The festival club is open!

​Approaching from along Renfrew Street, around 1am last night, the happy racket of the Festival Club in full swing could be heard; and very lovely it was to be back in the Art School, after the last three years’ wanderings around sundry less-than-ideal nitespots. There’s an excellent room upstairs for each night’s surprise line-up to take the stage, and another commodious, comfy, ground-floor bar offering scope for tunes – the latter in particular being the key missing ingredient at those recent previous premises.

It was a night for the folky young team, including the wonderful Mischa MacPherson, Paddy Callaghan Trio and the recently-formed Dosca, comprising five RCS students from both the folk and jazz programmes, who were on positively bangin’ form. There was also a transatlantic young team, another five-piece from Boston’s Berklee College, collectively known as Twisted Pine, who’ve been hanging out with their RCS counterparts ahead of tomorrow’s Wayfaring Strangers show at the City Halls. Having already played up a storm at the Late Night Sessions on Thursday, they’ve obviously been learning the meaning of gi’in it laldy, and did so in spectacularly scorching style last night, self-evidently having the time of their lives while playing and singing out of their skins. One of their number, multi-instrumentalist and singer Adam Moore, exhibited a further grasp of local vernacular as he wholeheartedly thanked the audience for their appreciation – such an accurate grasp, in fact, that his tribute is sadly unrepeatable here, even with asterisks.

Conversing in the downstairs bar – another thing that a second, quieter room is good for, assuming you prefer your vocal cords unshredded – one of those aforementioned local musicians was recounting how he went about deciding which tickets to buy for Celtic Connections. “I go through the index of artists first, rather than the actual programme, and make a list from that, to make sure I don’t miss any names who I’d really want to see,” he explains. “Then I start going through the actual gigs – and there’ll be at least half a dozen points over the festival where I’ll just be going, ‘You b*******!’ because there’s just too much going on at once and I have to choose between things.” We think what he means is, Monsieur Shaw, with zis festival you are really spoiling us…

There are downsides to being a winter festival, prominent among them being winter weather, which beset a good many would-be concert-goers last night, particularly those due to be travelling from the north and west, although all shows went ahead as planned (unlike a certain football game). Among those affected in Glasgow itself – and winning early honours in this year’s not-a-diva stakes – were Irish duo The Lost Brothers, heading for their soundcheck at Òran Mór. They’d already lived up to their name, having earlier been administratively mislaid at festival HQ by a staffer – perhaps a Peter Pan fan? - who eventually realised she’d been vainly searching her lists for The Lost Boys. Then as yesterday's blizzard whirled, they found themselves helping to push their festival transport, complete with all their gear, along the flyover leading to Great Western Road – a contretemps accepted, by all accounts, with impressively good grace.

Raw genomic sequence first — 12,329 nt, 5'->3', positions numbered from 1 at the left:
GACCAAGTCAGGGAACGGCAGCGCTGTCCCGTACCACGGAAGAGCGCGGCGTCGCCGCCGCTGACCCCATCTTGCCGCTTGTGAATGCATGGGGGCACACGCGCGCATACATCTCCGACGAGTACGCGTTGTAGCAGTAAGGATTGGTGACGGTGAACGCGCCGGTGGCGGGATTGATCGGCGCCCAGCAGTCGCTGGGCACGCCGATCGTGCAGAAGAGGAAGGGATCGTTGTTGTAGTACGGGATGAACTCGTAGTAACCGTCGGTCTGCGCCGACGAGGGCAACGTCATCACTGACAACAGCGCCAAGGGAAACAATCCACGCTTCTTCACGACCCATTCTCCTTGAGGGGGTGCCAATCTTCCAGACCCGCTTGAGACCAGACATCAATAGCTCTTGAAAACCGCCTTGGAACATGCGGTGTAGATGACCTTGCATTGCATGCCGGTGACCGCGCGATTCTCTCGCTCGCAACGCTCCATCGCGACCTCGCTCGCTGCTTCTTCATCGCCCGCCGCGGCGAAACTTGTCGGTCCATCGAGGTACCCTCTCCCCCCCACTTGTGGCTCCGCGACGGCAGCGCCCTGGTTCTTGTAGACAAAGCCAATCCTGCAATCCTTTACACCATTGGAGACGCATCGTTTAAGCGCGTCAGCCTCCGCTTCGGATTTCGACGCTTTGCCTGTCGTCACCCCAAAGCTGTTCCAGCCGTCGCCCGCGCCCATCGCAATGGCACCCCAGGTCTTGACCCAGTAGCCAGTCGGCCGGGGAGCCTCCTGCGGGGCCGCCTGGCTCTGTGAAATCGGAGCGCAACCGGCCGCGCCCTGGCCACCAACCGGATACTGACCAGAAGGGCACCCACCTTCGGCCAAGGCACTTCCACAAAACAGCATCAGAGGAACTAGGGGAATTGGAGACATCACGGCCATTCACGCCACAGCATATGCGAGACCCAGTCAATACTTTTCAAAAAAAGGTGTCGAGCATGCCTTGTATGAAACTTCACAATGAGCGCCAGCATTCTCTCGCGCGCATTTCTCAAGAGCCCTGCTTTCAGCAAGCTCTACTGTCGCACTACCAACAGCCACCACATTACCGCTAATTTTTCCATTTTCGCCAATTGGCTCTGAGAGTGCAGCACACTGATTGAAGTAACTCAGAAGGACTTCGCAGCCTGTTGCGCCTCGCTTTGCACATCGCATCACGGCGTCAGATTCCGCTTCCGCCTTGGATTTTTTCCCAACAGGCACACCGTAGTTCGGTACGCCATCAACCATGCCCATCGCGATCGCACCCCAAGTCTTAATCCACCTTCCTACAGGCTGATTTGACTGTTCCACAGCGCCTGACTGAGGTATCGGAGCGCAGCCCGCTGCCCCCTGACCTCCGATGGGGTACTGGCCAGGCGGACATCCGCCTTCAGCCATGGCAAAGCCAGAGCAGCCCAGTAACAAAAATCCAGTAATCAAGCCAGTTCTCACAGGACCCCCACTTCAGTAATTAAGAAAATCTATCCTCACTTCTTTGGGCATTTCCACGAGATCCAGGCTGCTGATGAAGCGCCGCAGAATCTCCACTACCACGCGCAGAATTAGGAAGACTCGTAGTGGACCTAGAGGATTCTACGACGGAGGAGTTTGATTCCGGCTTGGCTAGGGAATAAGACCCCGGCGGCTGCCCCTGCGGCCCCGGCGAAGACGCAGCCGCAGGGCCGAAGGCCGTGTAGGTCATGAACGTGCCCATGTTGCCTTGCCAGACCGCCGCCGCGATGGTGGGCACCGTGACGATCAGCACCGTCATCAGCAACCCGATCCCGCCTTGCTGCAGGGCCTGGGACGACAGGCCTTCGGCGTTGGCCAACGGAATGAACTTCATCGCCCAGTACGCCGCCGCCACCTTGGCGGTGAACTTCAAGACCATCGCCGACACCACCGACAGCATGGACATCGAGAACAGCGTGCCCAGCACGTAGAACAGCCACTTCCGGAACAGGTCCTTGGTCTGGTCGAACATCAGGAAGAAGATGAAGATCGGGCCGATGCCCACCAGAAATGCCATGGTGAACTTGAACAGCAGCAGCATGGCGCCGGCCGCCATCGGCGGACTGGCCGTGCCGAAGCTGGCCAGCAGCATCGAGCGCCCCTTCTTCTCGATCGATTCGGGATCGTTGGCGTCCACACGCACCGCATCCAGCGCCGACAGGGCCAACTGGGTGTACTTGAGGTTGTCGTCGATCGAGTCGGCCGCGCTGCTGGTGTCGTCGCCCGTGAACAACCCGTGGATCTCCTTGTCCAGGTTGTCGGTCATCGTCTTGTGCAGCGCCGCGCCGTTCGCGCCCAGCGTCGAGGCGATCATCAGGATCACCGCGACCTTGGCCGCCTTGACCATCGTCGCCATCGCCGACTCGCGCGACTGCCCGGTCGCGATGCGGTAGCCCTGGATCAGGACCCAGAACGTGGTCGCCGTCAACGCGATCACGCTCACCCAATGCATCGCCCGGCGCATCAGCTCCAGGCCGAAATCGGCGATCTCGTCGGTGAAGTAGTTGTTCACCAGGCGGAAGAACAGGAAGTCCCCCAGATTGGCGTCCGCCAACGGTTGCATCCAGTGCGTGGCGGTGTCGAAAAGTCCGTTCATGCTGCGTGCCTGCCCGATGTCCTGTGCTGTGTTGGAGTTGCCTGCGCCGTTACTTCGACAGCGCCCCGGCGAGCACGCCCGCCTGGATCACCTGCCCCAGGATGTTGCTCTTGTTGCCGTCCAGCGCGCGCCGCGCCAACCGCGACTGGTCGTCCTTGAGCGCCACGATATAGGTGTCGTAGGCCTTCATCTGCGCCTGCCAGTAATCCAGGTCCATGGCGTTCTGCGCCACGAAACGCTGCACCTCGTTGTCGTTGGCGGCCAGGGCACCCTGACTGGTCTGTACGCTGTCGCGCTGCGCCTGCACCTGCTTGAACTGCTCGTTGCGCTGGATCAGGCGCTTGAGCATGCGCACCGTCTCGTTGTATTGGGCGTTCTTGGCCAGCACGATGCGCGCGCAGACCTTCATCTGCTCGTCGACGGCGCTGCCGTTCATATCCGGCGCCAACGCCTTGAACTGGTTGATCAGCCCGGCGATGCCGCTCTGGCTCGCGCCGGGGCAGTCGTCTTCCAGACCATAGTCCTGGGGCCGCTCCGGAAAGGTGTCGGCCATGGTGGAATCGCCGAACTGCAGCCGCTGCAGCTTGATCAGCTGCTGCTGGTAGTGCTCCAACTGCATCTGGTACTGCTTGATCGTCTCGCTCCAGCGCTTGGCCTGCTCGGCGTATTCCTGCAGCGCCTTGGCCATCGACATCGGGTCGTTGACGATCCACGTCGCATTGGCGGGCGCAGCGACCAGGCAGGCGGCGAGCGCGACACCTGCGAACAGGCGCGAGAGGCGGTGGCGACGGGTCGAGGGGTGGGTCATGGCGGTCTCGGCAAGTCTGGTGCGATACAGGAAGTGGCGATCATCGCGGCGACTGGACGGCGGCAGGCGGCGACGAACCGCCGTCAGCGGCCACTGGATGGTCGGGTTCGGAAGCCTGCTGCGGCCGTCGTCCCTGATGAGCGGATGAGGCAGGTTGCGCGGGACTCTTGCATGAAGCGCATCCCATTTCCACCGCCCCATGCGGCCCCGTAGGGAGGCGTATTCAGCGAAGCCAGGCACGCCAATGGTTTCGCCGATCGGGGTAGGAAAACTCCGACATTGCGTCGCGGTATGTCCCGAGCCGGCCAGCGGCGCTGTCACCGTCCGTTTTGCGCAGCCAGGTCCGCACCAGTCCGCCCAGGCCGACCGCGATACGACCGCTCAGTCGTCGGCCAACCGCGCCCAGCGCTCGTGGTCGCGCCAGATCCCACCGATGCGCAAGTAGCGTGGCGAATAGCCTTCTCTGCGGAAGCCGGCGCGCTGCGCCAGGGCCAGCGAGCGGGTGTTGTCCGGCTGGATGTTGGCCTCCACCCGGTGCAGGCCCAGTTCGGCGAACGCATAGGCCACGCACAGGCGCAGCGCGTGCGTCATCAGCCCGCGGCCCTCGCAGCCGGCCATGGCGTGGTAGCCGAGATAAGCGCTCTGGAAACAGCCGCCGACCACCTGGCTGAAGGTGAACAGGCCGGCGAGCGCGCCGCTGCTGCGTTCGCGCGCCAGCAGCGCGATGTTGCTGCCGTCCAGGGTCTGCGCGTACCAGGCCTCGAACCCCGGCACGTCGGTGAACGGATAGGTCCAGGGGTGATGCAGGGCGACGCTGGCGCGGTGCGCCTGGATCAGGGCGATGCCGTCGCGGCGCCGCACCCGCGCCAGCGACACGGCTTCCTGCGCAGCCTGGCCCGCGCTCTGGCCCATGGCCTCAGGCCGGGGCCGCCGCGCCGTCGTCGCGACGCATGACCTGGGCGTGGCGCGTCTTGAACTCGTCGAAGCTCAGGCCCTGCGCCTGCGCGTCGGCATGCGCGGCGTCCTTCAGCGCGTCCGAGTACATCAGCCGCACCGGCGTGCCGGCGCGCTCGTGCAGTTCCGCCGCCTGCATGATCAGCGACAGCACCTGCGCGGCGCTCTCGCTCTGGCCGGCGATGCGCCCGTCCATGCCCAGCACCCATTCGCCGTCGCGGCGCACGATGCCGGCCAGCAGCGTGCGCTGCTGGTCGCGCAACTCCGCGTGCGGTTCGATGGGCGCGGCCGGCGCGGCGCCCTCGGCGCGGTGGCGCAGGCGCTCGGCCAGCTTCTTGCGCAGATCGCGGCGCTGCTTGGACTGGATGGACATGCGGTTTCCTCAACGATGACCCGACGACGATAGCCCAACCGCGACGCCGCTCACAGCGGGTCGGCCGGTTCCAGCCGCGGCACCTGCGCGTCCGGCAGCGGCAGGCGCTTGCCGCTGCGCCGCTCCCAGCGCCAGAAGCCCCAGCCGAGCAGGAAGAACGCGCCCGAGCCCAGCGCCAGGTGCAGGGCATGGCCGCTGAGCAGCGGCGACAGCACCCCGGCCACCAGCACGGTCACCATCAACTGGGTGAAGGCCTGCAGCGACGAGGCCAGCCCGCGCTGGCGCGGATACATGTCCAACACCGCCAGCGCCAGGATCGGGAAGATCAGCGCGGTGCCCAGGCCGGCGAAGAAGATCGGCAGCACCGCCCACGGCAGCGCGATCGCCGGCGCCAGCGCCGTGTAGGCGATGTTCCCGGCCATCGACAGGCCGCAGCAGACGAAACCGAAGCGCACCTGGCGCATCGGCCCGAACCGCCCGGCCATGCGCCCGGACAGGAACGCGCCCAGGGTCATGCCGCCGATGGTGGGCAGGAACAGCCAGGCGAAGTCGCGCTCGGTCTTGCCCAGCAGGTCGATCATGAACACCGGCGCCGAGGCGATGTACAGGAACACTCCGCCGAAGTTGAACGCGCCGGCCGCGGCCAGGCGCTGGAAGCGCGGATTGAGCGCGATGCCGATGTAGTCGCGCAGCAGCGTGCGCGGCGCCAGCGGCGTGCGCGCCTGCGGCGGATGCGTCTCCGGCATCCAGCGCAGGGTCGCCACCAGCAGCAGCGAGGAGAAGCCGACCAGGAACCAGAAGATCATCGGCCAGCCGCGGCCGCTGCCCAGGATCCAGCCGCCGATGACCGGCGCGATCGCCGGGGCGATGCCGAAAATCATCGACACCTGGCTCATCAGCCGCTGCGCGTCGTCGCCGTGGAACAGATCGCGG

The buzz around the Concert Hall was raised to a particularly joyous pitch earlier today, as around 50 of the participants in this weekend’s Song School staged a late afternoon flash-mob on the main central stairs – if you missed it, they’re planning a repeat performance tomorrow at 4pm.

Responses to Martyn Bennett’s/Greg Lawson’s GRIT performance continue to reverberate two days after the event, with Coda Music reporting a dramatic spike in orders for the album on Friday morning, while Kid Canaveral, who was in the audience, delivered his own eloquent Facebook summation: “Incredible. Better than Prince. Greeted thrice.”

As the Danny Kyle Open Stage got properly under way at teatime, with the first six contenders following yesterday’s performance by the 2014 title-holders, early front-runners in the best-name contest were Lancashire indie/alt-folk duo Bad Cardigan, while Inverness fiddler Graham Mackenzie’s longtime record as the youngest-ever winner, aged 12 in 2004, was under threat from Dumfriesshire multi-instrumentalist Ruby Darbyshire, already a seasoned busker - at just eight years old. There are, incidentally, still a few tickets left for Mackenzie’s New Voices show tomorrow lunchtime: very highly recommended.

And once again, at time of writing, there are still some tickets left for tonight’s Festival Club – first come first served at the door: see you there.